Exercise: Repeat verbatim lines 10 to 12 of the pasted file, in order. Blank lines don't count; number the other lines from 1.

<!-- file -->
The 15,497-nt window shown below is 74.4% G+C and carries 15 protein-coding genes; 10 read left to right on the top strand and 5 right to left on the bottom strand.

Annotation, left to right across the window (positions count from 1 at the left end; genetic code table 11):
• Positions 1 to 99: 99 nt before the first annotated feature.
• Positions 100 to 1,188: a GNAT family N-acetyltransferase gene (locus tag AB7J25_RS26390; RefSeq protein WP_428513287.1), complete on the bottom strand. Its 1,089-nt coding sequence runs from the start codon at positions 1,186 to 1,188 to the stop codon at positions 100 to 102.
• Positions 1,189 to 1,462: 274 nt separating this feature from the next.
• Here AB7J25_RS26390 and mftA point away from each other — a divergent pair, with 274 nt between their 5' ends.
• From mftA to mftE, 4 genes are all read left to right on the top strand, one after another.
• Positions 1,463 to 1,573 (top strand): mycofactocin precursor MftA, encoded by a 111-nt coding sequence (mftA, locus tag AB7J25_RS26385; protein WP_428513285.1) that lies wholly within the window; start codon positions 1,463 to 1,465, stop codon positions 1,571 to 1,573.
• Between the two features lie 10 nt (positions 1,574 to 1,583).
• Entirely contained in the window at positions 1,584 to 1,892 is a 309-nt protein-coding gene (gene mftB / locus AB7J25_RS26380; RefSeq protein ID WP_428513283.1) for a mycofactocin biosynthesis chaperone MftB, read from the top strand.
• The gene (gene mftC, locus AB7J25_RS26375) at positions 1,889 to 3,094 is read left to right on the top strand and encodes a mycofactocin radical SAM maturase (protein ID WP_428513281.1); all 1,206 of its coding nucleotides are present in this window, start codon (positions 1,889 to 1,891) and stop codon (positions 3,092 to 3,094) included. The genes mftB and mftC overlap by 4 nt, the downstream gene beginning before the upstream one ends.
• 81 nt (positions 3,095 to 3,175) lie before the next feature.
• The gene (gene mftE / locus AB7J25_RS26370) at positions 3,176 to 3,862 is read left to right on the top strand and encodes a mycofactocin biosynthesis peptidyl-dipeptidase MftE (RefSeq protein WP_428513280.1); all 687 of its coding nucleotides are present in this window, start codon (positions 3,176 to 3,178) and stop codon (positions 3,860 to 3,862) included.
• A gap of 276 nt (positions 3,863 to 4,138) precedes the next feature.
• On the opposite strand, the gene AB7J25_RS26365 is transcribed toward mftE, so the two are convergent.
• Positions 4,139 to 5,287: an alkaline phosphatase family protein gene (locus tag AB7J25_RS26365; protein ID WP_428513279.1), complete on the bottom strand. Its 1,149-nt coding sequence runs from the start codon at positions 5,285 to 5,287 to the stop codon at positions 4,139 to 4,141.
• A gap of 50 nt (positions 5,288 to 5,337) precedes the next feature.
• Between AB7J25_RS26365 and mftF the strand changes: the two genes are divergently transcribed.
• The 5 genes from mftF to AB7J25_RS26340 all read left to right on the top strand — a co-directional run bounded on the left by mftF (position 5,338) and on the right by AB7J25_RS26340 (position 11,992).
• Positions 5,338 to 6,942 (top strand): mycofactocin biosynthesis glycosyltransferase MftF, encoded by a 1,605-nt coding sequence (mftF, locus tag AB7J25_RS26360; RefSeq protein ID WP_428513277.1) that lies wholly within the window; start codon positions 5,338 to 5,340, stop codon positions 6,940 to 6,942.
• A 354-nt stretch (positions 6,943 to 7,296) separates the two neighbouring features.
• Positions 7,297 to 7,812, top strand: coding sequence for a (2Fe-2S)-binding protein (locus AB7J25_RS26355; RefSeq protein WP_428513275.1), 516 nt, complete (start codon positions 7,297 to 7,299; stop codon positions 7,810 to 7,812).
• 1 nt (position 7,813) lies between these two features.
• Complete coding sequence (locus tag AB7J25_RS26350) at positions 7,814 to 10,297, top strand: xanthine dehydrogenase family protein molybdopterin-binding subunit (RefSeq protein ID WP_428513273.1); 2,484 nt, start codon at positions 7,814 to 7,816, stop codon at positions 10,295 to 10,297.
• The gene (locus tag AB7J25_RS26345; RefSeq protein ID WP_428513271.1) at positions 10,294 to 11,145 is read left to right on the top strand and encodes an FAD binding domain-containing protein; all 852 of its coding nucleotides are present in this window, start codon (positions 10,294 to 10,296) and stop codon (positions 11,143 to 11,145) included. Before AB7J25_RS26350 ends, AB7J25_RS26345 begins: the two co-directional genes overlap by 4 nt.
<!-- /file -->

• Entirely contained in the window at positions 1,584 to 1,892 is a 309-nt protein-coding gene (gene mftB / locus AB7J25_RS26380; RefSeq protein ID WP_428513283.1) for a mycofactocin biosynthesis chaperone MftB, read from the top strand.
• The gene (gene mftC, locus AB7J25_RS26375) at positions 1,889 to 3,094 is read left to right on the top strand and encodes a mycofactocin radical SAM maturase (protein ID WP_428513281.1); all 1,206 of its coding nucleotides are present in this window, start codon (positions 1,889 to 1,891) and stop codon (positions 3,092 to 3,094) included. The genes mftB and mftC overlap by 4 nt, the downstream gene beginning before the upstream one ends.
• 81 nt (positions 3,095 to 3,175) lie before the next feature.